When it comes to broadband, the Infrastructure Investment and Jobs Act is about more than money. For example, Congress also directed the Federal Communications Commission to consider the impact of the law's $65 billion broadband investment on the FCC's existing broadband support programs under the umbrella of the Universal Service Fund (known to wonks as the USF).
By statute, Minnesota's goal is that, no later than 2022, all Minnesota homes and businesses have access to high-speed broadband that provides minimum download speeds of at least 25 Mbps and minimum upload speeds of at least 3 Mbps. And, no later than 2026, all Minnesota homes and businesses will have access to at least one provider of broadband with download speeds of at least 100 Mbps and upload speeds of at least 20 Mbps. Moreover, Minnesota has set state goals for how it will compare to other regions. By 2022, the state plans to be in:
Since 2005, Maine has recognized the importance of adequate internet service to everyday life and commerce, in both urban and rural areas of the state. On July 14, the US Department of Treasury approved the state's plan to connect 22,500 homes and businesses through Maine Infrastructure Ready. Maine has two similar, but separate broadband authorities: the ConnectMaine Authority (ConnectME) and Maine Connectivity Authority. The Maine Connectivity Authority will oversee Maine Infrastructure Ready, a competitive broadband infrastructure grant program.
Maryland wants broadband networks to reach everyone in the state. Its efforts got a boost this week when the US Department of the Treasury approved the state's plan to apply 55 percent of its allocation from the Capital Projects Fund towards broadband deployment. The Federal Communications Commission estimates that just 2.6 percent of Marylanders lack access to broadband networks that can deliver speeds of 25 Mbps downloads and 3 Mbps uploads.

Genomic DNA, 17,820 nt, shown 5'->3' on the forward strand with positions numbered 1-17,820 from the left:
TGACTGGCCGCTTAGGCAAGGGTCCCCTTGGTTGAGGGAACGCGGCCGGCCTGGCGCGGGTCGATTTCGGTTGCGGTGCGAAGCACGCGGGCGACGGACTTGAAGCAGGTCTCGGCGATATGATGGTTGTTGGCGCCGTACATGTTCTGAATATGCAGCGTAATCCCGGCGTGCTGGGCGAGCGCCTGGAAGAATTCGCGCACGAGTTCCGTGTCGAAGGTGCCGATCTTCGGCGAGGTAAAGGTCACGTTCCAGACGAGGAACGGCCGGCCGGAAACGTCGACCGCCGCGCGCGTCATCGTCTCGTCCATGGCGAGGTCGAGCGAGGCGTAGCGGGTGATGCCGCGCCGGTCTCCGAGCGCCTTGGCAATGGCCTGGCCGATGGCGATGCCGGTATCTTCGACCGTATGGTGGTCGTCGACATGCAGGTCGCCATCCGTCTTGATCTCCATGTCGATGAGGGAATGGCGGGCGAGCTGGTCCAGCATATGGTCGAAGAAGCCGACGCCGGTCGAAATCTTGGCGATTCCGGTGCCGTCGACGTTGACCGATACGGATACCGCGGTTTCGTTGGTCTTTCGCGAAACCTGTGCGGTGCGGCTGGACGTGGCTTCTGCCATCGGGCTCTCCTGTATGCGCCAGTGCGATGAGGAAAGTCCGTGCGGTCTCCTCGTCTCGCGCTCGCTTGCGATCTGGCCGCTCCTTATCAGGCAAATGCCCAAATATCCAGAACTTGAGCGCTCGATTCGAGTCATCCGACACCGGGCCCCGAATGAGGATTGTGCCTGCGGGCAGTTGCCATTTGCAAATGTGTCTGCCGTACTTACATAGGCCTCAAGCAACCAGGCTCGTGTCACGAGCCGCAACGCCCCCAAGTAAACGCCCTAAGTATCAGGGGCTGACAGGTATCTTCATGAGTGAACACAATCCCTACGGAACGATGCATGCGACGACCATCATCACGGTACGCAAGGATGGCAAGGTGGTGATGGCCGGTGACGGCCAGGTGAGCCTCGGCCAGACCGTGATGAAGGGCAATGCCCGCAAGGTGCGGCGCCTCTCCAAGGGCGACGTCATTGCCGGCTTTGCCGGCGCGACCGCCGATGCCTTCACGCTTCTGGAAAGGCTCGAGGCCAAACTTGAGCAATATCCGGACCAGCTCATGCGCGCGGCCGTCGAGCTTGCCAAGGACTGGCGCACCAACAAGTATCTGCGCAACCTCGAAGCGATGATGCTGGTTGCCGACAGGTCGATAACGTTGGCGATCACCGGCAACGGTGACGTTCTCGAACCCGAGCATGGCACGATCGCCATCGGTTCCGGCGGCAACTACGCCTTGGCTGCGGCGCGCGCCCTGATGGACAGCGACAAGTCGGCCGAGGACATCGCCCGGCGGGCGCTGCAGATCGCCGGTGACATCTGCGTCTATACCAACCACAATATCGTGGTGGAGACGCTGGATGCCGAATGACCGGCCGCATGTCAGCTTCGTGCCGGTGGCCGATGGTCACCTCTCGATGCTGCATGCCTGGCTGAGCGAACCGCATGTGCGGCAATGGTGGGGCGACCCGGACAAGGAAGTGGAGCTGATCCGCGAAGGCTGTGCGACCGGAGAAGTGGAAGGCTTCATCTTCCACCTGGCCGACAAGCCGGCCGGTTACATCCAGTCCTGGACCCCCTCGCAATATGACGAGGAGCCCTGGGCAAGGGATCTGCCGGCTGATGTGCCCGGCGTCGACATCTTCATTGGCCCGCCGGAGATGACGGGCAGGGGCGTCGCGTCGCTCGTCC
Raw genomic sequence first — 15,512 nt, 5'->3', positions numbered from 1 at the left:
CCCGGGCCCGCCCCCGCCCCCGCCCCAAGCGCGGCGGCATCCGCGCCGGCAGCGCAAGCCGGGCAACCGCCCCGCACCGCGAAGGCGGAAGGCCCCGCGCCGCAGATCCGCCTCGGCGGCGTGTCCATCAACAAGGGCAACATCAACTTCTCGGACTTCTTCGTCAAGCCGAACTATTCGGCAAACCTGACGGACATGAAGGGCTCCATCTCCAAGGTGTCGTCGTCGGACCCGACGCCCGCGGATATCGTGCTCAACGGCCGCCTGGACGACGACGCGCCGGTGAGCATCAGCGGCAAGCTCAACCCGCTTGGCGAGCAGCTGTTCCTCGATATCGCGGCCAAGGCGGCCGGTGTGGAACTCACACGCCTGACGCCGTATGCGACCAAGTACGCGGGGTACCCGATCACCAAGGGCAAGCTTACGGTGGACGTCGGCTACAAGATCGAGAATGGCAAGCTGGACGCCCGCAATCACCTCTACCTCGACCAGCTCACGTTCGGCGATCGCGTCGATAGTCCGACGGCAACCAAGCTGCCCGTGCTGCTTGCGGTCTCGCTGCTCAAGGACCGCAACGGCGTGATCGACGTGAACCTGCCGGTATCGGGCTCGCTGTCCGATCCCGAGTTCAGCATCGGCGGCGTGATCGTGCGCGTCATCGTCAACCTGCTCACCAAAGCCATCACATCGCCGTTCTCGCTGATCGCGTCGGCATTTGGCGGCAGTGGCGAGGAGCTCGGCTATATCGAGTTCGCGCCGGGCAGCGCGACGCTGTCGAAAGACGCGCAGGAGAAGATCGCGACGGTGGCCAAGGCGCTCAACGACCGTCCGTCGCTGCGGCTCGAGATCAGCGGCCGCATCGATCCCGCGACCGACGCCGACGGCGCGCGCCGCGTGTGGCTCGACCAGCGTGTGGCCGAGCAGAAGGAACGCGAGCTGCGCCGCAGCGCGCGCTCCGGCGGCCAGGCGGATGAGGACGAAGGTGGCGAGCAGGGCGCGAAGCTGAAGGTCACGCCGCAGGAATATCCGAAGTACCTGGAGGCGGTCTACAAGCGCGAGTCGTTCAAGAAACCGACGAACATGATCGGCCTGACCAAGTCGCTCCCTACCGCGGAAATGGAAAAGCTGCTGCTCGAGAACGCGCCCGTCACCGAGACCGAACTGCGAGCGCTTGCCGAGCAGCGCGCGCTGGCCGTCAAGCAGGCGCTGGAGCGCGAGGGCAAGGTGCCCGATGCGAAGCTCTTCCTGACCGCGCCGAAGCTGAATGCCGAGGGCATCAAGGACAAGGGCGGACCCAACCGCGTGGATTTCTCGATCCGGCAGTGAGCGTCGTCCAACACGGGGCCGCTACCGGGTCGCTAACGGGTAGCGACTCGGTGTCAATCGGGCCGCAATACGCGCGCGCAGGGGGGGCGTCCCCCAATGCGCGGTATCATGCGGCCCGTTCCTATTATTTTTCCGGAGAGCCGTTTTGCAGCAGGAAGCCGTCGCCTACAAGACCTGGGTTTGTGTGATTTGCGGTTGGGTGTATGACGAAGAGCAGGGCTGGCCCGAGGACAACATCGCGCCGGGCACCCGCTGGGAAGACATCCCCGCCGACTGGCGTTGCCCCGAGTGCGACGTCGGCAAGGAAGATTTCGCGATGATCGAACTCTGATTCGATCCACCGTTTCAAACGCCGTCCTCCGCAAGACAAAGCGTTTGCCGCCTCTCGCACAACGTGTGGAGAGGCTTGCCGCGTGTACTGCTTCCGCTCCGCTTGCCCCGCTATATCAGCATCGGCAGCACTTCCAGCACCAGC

The Roman philosopher Seneca said that good luck is what happens when preparation meets opportunity. In what the Benton Institute for Broadband & Society has called “our broadband moments,” preparation requires bold community leadership that moves a community to gather data and build trusted relationships allowing them to be ready to act when opportunity arises. President Biden has pledged to make sure that every American has access to reliable, affordable, high-speed internet. Full participation in our twenty-first century economy requires no less.
If the federal government’s investments in broadband connectivity are to be effective, different programmatic pieces must work together. Broadband infrastructure funds are necessary to ensuring universal access, but not sufficient to achieve full digital equity. Equitable broadband adoption depends on people having the financial means to maintain service, which the Affordable Connectivity Plan (ACP) facilitates, as well as access to wrap-around digital inclusion services (such as tech support and skills training).
On May 9, 2022, President Joe Biden and Vice President Kamala Harris announced that they have secured commitments from 20 internet service providers to lower high-speed internet costs for US consumers. The providers are all participating in the Affordable Connectivity Program, a $14.2 billion federal program created by the Infrastructure Investment and Jobs Act to subsidize broadband service for
On President Biden's first day in office, he signed the Executive Order On Advancing Racial Equity and Support for Underserved Communities Through the Federal Government. The January 20, 2021 order states that the federal government must pursue a comprehensive approach to advancing equity for all.
As policymakers begin to plan how to use Infrastructure Investment and Jobs Act (IIJA) funds to increase broadband connectivity, there are three important data points from two recent surveys to keep in mind:
- Some 32% of households are subscription vulnerable, that is, they struggle to maintain service and have a very difficult time affording service.
Only 18% of cellphone-only respondents were “very satisfied” with their online access for activities such as school or work, activities that moved online during the COVID-19 pandemic.